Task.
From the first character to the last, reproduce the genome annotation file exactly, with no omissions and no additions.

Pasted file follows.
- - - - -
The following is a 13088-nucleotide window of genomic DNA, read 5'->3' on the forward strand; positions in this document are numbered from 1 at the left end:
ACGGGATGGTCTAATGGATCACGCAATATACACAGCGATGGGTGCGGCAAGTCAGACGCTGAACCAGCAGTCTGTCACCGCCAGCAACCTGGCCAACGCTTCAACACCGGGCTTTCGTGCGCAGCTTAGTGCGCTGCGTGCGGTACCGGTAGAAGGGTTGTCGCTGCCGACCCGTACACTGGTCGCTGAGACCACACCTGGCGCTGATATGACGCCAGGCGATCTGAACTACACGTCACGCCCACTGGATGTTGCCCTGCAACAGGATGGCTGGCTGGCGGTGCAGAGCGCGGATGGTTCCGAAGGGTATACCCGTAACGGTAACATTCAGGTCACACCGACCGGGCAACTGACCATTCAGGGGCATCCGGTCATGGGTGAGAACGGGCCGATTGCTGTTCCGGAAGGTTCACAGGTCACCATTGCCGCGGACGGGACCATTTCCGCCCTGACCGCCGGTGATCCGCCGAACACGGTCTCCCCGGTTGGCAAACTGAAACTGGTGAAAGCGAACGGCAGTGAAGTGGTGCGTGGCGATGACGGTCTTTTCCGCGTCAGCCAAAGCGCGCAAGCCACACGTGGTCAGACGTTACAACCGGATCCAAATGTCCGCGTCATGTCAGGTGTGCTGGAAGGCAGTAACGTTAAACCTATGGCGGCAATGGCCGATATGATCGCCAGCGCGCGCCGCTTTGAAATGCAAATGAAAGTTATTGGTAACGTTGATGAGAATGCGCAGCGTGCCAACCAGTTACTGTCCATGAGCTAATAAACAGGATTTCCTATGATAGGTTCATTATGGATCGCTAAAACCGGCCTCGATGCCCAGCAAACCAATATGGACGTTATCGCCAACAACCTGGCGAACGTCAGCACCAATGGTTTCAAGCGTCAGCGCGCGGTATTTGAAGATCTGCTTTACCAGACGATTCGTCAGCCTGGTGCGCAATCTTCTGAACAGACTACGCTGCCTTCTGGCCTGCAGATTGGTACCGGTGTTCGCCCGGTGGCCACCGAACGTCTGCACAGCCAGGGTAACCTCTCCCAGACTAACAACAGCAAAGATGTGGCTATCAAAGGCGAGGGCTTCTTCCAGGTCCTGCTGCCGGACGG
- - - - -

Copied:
The following is a 13088-nucleotide window of genomic DNA, read 5'->3' on the forward strand; positions in this document are numbered from 1 at the left end:
ACGGGATGGTCTAATGGATCACGCAATATACACAGCGATGGGTGCGGCAAGTCAGACGCTGAACCAGCAGTCTGTCACCGCCAGCAACCTGGCCAACGCTTCAACACCGGGCTTTCGTGCGCAGCTTAGTGCGCTGCGTGCGGTACCGGTAGAAGGGTTGTCGCTGCCGACCCGTACACTGGTCGCTGAGACCACACCTGGCGCTGATATGACGCCAGGCGATCTGAACTACACGTCACGCCCACTGGATGTTGCCCTGCAACAGGATGGCTGGCTGGCGGTGCAGAGCGCGGATGGTTCCGAAGGGTATACCCGTAACGGTAACATTCAGGTCACACCGACCGGGCAACTGACCATTCAGGGGCATCCGGTCATGGGTGAGAACGGGCCGATTGCTGTTCCGGAAGGTTCACAGGTCACCATTGCCGCGGACGGGACCATTTCCGCCCTGACCGCCGGTGATCCGCCGAACACGGTCTCCCCGGTTGGCAAACTGAAACTGGTGAAAGCGAACGGCAGTGAAGTGGTGCGTGGCGATGACGGTCTTTTCCGCGTCAGCCAAAGCGCGCAAGCCACACGTGGTCAGACGTTACAACCGGATCCAAATGTCCGCGTCATGTCAGGTGTGCTGGAAGGCAGTAACGTTAAACCTATGGCGGCAATGGCCGATATGATCGCCAGCGCGCGCCGCTTTGAAATGCAAATGAAAGTTATTGGTAACGTTGATGAGAATGCGCAGCGTGCCAACCAGTTACTGTCCATGAGCTAATAAACAGGATTTCCTATGATAGGTTCATTATGGATCGCTAAAACCGGCCTCGATGCCCAGCAAACCAATATGGACGTTATCGCCAACAACCTGGCGAACGTCAGCACCAATGGTTTCAAGCGTCAGCGCGCGGTATTTGAAGATCTGCTTTACCAGACGATTCGTCAGCCTGGTGCGCAATCTTCTGAACAGACTACGCTGCCTTCTGGCCTGCAGATTGGTACCGGTGTTCGCCCGGTGGCCACCGAACGTCTGCACAGCCAGGGTAACCTCTCCCAGACTAACAACAGCAAAGATGTGGCTATCAAAGGCGAGGGCTTCTTCCAGGTCCTGCTGCCGGACGG